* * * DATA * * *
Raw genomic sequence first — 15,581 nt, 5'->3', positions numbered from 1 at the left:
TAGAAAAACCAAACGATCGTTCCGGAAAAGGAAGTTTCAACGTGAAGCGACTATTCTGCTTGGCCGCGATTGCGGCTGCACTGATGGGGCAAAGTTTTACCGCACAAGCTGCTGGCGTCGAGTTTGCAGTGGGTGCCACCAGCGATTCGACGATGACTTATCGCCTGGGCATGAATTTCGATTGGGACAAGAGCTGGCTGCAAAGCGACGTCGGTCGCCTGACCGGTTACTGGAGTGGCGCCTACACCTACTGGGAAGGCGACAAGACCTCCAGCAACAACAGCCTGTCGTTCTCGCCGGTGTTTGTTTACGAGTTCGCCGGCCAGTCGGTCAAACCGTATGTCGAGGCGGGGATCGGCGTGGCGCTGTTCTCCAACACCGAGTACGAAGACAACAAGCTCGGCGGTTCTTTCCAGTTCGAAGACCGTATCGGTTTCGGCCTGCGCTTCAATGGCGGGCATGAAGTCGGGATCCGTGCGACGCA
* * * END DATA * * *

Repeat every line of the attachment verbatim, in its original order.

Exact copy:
Raw genomic sequence first — 15,581 nt, 5'->3', positions numbered from 1 at the left:
TAGAAAAACCAAACGATCGTTCCGGAAAAGGAAGTTTCAACGTGAAGCGACTATTCTGCTTGGCCGCGATTGCGGCTGCACTGATGGGGCAAAGTTTTACCGCACAAGCTGCTGGCGTCGAGTTTGCAGTGGGTGCCACCAGCGATTCGACGATGACTTATCGCCTGGGCATGAATTTCGATTGGGACAAGAGCTGGCTGCAAAGCGACGTCGGTCGCCTGACCGGTTACTGGAGTGGCGCCTACACCTACTGGGAAGGCGACAAGACCTCCAGCAACAACAGCCTGTCGTTCTCGCCGGTGTTTGTTTACGAGTTCGCCGGCCAGTCGGTCAAACCGTATGTCGAGGCGGGGATCGGCGTGGCGCTGTTCTCCAACACCGAGTACGAAGACAACAAGCTCGGCGGTTCTTTCCAGTTCGAAGACCGTATCGGTTTCGGCCTGCGCTTCAATGGCGGGCATGAAGTCGGGATCCGTGCGACGCA